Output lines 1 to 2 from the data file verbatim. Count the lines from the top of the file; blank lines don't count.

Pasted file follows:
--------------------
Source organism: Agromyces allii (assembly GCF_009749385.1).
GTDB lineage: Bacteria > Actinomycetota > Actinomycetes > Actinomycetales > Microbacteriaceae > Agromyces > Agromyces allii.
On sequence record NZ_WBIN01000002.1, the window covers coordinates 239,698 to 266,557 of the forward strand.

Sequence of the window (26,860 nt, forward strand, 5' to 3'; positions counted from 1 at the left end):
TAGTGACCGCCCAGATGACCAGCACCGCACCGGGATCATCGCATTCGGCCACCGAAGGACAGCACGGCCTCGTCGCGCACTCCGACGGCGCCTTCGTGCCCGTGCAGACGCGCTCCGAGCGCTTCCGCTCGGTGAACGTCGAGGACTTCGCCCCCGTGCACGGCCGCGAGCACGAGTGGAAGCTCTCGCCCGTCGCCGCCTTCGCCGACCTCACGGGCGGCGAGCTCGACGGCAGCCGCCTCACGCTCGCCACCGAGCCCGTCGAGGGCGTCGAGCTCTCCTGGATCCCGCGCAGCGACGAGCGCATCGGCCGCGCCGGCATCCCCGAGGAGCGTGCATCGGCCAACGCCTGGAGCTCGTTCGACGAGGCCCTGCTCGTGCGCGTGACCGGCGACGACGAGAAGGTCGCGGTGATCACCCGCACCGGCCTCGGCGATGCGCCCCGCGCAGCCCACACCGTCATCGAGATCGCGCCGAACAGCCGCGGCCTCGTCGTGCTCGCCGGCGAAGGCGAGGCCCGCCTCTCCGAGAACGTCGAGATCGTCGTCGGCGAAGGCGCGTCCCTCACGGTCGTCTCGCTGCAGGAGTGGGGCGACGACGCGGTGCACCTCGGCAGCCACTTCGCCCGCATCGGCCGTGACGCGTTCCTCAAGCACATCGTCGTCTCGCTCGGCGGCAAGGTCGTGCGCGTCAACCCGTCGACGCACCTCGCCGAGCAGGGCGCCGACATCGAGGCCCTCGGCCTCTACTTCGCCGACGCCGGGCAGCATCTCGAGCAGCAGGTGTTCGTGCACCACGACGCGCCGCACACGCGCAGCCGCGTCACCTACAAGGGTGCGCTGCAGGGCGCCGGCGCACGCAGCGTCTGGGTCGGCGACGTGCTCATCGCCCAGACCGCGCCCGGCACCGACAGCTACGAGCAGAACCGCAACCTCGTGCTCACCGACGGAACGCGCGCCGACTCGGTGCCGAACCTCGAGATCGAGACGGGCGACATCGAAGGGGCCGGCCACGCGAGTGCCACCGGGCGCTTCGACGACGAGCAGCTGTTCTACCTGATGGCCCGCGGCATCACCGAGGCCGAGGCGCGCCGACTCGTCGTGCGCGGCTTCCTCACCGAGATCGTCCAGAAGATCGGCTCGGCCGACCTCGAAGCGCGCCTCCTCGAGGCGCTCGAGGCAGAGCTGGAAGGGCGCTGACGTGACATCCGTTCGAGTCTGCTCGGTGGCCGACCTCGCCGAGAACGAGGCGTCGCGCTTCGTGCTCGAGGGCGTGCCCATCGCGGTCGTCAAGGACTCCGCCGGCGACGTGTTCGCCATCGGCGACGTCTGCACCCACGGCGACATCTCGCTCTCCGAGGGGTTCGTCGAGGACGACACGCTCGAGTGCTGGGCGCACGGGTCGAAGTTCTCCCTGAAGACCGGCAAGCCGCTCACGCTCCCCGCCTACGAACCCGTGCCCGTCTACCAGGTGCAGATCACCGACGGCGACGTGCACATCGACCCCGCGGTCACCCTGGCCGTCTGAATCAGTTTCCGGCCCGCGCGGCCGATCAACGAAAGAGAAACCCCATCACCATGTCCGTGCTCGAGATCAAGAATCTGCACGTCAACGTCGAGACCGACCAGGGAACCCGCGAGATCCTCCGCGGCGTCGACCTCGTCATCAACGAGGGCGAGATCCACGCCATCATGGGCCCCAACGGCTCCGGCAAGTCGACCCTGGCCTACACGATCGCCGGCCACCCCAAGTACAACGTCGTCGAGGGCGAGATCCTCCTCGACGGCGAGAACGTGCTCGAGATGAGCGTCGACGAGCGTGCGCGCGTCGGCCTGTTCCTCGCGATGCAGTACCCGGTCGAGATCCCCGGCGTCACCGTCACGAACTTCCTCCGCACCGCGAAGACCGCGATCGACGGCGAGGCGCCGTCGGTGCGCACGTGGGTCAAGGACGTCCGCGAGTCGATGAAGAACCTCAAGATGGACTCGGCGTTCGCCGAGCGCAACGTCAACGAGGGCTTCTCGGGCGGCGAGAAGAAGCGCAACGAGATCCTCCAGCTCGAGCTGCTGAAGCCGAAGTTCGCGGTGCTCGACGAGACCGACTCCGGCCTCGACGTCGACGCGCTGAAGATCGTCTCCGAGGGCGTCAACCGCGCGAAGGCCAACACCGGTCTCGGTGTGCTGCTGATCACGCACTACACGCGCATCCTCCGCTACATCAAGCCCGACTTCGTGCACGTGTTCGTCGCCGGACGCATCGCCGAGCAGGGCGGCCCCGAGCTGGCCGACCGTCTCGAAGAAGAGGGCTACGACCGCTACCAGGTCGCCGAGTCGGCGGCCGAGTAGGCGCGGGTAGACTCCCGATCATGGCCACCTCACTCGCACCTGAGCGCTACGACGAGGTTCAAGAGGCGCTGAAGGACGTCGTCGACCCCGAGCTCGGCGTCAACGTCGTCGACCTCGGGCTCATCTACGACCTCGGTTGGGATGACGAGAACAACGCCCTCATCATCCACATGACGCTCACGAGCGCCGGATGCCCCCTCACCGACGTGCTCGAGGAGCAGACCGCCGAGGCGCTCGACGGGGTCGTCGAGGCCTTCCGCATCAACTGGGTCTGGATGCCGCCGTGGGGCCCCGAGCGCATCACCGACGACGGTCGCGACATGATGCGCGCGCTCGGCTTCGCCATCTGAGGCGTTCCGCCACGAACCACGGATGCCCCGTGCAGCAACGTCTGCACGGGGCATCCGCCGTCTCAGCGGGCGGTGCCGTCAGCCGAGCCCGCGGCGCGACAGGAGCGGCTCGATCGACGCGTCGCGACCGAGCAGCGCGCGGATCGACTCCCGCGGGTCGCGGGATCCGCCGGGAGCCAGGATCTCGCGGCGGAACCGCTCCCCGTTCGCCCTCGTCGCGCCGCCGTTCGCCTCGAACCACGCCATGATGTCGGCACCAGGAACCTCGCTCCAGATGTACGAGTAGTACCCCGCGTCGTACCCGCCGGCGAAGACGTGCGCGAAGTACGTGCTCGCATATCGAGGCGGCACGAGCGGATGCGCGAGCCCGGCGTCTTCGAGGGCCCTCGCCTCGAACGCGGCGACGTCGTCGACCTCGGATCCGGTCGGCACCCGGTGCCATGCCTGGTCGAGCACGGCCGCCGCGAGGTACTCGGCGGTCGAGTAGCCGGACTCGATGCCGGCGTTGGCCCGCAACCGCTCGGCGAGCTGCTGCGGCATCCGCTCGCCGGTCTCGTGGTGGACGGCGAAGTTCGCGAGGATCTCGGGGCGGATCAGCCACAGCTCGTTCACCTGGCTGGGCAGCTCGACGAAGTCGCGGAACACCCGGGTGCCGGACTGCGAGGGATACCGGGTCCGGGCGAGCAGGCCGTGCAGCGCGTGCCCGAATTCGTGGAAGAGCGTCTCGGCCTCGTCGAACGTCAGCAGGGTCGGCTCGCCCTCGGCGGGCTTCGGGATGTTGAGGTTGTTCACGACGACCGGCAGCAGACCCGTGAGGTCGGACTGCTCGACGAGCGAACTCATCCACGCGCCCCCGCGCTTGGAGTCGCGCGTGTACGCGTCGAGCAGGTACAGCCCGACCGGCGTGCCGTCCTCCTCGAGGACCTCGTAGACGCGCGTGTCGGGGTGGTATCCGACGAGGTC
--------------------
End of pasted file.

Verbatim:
Source organism: Agromyces allii (assembly GCF_009749385.1).
GTDB lineage: Bacteria > Actinomycetota > Actinomycetes > Actinomycetales > Microbacteriaceae > Agromyces > Agromyces allii.